Constantly Insecure

If I am not mistaken, we would rather see skinny thighs.  We would rather see tiny waistlines, bronzed arms, defined cheekbones, and the whitest teeth.  We want to see short skirts, and tight shirts, an open back.  But please, be modest. We want girls to be short and petite, with small appetites so they can maintain small stomachs.  

If anything jiggles, you’re out.  If too much bone protrudes, you’re out.  If you’re taller than him, you’re out.  If you’re hair is too short, you’re out.  If you don’t shave, you’re out.  If you have acne, you’re out.

Don’t dress well? Dark circles?  Too chubby?  Odd teeth?  Muffin top?  Don’t smile enough?  Too pale?  Stretch marks?  Scars?  No make up?  Too much muscle?  Disproportionate?  Can I see ribs?  No butt?  Dark body hair?  Cellulite?  Wrinkles?  Dark Roots?

You. Are. Out.

Gathering the cumulative information from magazines, books, newspapers, idols and icons, my understanding of the general idea of beauty is made clear to anyone who can read a headline in a checkout line.  I have been far too aware of my weight and measurements since I was ten years old.  How can ANYONE agree that a third-grade girl’s top priority is losing weight?  

I am constantly asked why I am insecure, or how I am insecure.  I am even told that I have no right to be self-conscious because there are so many girls out there that would kill to be in my shoes.  Do you think I wouldn’t kill to have a different body, though?  I have gone to great lengths, many unhealthy, to guarantee a smaller dress size. (I am definitely not promoting that.)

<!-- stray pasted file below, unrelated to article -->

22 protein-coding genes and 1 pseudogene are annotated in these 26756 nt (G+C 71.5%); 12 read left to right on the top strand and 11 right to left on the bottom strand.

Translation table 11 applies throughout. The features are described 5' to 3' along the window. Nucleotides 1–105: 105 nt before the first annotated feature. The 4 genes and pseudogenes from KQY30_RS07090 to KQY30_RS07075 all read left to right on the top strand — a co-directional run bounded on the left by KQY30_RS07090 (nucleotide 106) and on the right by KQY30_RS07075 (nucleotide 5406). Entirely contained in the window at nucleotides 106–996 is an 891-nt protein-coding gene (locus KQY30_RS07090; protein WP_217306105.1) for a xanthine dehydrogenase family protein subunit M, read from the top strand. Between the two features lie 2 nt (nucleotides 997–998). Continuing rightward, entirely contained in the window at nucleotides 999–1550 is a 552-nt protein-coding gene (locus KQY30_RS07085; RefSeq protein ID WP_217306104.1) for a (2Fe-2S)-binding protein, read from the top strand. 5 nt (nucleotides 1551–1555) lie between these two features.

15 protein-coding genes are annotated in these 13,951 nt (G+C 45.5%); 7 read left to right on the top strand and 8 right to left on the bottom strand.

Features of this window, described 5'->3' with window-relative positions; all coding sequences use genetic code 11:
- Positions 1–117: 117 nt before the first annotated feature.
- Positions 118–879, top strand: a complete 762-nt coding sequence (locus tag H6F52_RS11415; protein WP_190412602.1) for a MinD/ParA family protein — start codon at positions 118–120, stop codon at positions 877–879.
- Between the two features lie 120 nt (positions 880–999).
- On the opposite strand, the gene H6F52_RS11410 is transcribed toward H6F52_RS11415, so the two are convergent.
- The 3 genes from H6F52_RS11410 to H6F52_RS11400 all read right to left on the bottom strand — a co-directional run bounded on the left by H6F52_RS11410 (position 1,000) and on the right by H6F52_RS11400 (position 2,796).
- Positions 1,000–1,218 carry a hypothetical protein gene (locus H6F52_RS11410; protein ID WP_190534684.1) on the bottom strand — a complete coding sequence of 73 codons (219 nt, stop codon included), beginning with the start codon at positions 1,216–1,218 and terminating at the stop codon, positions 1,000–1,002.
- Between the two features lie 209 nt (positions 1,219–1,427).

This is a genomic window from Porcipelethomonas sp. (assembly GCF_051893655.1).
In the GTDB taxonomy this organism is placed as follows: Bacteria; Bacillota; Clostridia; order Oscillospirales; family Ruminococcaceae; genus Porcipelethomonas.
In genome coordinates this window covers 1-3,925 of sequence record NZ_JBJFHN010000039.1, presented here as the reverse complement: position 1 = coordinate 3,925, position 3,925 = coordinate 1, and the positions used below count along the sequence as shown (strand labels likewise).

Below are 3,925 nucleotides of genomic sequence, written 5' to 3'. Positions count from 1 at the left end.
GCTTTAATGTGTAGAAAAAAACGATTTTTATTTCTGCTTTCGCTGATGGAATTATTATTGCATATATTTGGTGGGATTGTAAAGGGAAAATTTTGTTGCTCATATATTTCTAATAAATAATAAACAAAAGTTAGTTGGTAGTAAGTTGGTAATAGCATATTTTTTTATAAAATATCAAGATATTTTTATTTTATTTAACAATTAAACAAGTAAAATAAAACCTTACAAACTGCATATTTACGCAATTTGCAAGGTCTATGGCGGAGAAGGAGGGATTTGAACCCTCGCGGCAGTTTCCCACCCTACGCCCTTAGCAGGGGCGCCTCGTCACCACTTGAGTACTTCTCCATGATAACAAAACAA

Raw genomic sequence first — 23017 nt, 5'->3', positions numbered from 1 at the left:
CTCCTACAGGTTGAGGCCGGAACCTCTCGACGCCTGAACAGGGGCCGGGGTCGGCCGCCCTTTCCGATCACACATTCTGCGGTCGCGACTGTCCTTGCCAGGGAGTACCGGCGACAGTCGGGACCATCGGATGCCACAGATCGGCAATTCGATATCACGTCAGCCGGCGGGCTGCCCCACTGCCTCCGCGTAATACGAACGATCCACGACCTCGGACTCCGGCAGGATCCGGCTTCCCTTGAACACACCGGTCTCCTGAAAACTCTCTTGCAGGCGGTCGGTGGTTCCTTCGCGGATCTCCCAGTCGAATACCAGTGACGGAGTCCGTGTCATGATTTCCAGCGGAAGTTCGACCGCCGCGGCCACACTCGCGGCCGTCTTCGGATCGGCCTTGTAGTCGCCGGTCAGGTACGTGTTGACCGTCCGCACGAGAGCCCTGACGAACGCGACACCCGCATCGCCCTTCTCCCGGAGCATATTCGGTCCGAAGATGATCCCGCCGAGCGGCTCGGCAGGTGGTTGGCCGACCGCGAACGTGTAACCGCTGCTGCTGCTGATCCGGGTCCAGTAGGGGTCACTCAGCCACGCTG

There are people out there who expect body confidence in girls everywhere to happen overnight.  How can I go from comparing my body to others and concerning about my weight for the past TEN YEARS to loving and appreciating every piece of myself by tomorrow?  I can’t.  I won’t.  It hasn’t happened, yet.  If you ask a girl why she is insecure, maybe you should think of all the beauty standards beaten into her skull since childhood.  Think of the media and magazines.  Think of the “hot” celebrities and their flat stomachs and collarbones.  Do not tell me I can’t be insecure, because I damn well am. 

(I need all of my readers to understand that I am not promoting unhealthy habits, or changing yourself to fit any mold.  We can all be our own person.  This is just a personal response to being told that I cannot be insecure.  Women have such high standards to live up to, and those standards are incredibly hard to be confident in myself knowing I am not what the media presents as acceptable.)


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